10. Check for proper angle. Need help adjusting or keeping the angle?

Problem Solving Additional Issues

1. Still not tight enough
2. I don’t have LATCH in the center
3. Which is safer, LATCH or the seat belt?
4. I can’t get the hook unlatched.

6. Attach the Top Tether

Rear Facing

Most car seats sold in the United States DO NOT allow for use of the top tether when used as a rear facing car seat.
Britax is one manufacturer who does allow for rear facing tether use with their car seats. Rear facing top tethers can help stabilize the car seat, preventing extra movement of the car seat during a crash. Installation of this tether is not as tricky as it may seem.

Forward Facing

The use of the top tether strap is much more important than most people realize. Without the use of it, the child’s head will most likely hit the vehicle seat in front of him, even when the car seat installation is perfect.

Attaching the top tether
So where do I hook this all important strap?
Well, it’s different in every vehicle. It can be on the ceiling, on the back dash, on the floorboard, under the vehicle seat that the car seat is sitting on or another location.
In some pick up trucks it can even be a two part system that requires you to feed the hook through a fabric loop and then to a metal bar one seating position over.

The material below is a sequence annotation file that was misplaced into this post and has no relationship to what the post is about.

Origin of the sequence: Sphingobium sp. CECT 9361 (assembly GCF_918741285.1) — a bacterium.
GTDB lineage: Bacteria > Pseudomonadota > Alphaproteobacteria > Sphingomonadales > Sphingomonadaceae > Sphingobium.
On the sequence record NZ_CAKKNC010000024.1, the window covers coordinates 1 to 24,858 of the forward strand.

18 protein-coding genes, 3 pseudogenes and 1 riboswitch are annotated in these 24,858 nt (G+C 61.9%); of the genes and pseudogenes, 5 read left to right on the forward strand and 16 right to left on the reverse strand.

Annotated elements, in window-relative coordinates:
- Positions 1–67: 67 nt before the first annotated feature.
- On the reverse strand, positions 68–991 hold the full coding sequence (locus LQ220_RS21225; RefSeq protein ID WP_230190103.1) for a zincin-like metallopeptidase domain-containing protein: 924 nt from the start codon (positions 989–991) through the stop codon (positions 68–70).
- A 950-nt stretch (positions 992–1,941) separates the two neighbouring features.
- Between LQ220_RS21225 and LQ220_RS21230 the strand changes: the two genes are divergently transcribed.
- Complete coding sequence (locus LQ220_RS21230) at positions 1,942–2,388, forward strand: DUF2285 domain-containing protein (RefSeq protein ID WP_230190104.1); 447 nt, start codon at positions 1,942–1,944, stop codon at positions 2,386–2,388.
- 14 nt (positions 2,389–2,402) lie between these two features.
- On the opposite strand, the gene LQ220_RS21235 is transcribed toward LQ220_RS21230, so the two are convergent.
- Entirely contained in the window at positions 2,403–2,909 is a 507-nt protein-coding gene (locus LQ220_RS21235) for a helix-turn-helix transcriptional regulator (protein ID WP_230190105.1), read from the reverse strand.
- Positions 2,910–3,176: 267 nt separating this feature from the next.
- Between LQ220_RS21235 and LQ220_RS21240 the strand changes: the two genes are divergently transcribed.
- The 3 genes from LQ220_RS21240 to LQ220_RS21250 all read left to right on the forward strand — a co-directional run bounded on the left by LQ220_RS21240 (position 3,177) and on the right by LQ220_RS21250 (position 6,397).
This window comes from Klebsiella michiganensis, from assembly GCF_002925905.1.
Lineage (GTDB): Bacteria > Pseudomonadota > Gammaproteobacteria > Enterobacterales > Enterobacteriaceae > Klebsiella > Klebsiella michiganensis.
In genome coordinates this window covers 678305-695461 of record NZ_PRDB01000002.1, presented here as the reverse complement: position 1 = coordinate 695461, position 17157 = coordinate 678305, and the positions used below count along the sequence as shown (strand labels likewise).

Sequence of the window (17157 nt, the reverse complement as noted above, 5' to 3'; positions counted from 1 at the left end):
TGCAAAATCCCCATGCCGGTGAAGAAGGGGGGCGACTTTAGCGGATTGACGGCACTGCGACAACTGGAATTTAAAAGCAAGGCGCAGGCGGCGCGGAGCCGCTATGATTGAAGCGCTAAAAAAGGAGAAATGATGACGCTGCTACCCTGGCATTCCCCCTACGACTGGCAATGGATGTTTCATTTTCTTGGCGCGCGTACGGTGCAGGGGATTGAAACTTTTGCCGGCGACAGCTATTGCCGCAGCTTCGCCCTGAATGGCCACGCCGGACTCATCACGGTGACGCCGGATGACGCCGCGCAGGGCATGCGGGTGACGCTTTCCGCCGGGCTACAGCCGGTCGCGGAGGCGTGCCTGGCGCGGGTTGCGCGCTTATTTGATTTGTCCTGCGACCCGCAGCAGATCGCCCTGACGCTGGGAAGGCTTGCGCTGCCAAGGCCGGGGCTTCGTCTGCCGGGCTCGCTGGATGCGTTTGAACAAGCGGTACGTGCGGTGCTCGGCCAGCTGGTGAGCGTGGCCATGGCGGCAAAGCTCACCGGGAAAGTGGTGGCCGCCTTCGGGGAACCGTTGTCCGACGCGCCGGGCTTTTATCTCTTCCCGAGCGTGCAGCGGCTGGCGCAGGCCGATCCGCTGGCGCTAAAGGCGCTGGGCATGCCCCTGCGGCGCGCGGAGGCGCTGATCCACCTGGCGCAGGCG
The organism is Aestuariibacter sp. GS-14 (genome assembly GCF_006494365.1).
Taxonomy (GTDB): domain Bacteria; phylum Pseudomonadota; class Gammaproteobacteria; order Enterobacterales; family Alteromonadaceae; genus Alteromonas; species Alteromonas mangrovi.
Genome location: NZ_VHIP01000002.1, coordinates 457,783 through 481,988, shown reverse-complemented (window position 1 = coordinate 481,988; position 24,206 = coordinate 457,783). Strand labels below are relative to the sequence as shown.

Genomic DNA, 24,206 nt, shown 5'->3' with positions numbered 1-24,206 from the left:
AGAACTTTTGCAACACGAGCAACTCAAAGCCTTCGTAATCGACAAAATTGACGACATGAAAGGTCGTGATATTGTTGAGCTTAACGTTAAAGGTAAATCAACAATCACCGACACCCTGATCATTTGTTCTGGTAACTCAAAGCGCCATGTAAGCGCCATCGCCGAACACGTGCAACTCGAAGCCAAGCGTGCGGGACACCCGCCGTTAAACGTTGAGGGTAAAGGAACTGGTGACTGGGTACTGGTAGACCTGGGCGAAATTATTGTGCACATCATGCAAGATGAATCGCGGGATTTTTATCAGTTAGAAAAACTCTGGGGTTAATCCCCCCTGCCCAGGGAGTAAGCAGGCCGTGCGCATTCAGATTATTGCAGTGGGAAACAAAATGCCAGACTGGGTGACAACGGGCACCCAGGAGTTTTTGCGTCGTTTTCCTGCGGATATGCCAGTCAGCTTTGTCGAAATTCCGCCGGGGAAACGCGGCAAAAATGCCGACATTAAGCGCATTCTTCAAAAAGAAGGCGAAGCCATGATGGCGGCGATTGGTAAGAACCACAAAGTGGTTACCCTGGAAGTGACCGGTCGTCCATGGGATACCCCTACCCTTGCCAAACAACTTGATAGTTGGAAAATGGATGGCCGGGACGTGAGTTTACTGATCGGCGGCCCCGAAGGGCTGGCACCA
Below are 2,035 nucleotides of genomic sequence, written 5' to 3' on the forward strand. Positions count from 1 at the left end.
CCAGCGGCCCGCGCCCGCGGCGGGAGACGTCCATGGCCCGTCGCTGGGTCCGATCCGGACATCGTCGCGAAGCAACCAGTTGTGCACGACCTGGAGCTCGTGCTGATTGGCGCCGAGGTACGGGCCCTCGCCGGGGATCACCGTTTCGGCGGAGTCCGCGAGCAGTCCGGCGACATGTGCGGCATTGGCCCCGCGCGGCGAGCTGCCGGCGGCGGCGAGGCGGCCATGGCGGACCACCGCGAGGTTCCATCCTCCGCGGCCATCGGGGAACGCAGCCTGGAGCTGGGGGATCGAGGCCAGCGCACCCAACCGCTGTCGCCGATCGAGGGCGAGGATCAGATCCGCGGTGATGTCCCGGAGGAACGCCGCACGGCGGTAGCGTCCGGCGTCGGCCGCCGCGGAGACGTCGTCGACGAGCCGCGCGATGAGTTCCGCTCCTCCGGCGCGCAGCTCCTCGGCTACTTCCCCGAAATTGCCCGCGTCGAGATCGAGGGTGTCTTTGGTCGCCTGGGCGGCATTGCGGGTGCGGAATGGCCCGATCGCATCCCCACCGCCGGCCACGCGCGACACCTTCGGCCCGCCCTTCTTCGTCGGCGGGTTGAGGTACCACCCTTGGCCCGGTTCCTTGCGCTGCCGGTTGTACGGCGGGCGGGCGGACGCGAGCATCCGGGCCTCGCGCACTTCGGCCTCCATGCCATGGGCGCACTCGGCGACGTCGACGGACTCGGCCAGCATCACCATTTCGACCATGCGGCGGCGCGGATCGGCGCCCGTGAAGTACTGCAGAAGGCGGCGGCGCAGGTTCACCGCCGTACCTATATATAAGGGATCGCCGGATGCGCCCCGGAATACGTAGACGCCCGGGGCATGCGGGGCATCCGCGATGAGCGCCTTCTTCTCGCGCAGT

WARNING: The “anchor” that you connect this hook to is specially reinforced for a car seat. DO NOT hook the top tether to just any ol’ spot. It MUST be a top tether anchor and will be identified in your vehicle’s owner’s manual as such.
BEWARE: Some cargo tie-downs look exactly like the top tether anchors, but are NOT specially reinforced for car seats. ONLY USE SPECIFIED TOP TETHER ANCHORS.

7. Adjust the Straps Goal:

For the child to be positioned snugly right under the middle of the harness so that the straps can do their job in the event of a crash.
Harness Straps
Place the child in the car seat with his bottom all the way back. No slouching…this is important for the harness to fit right.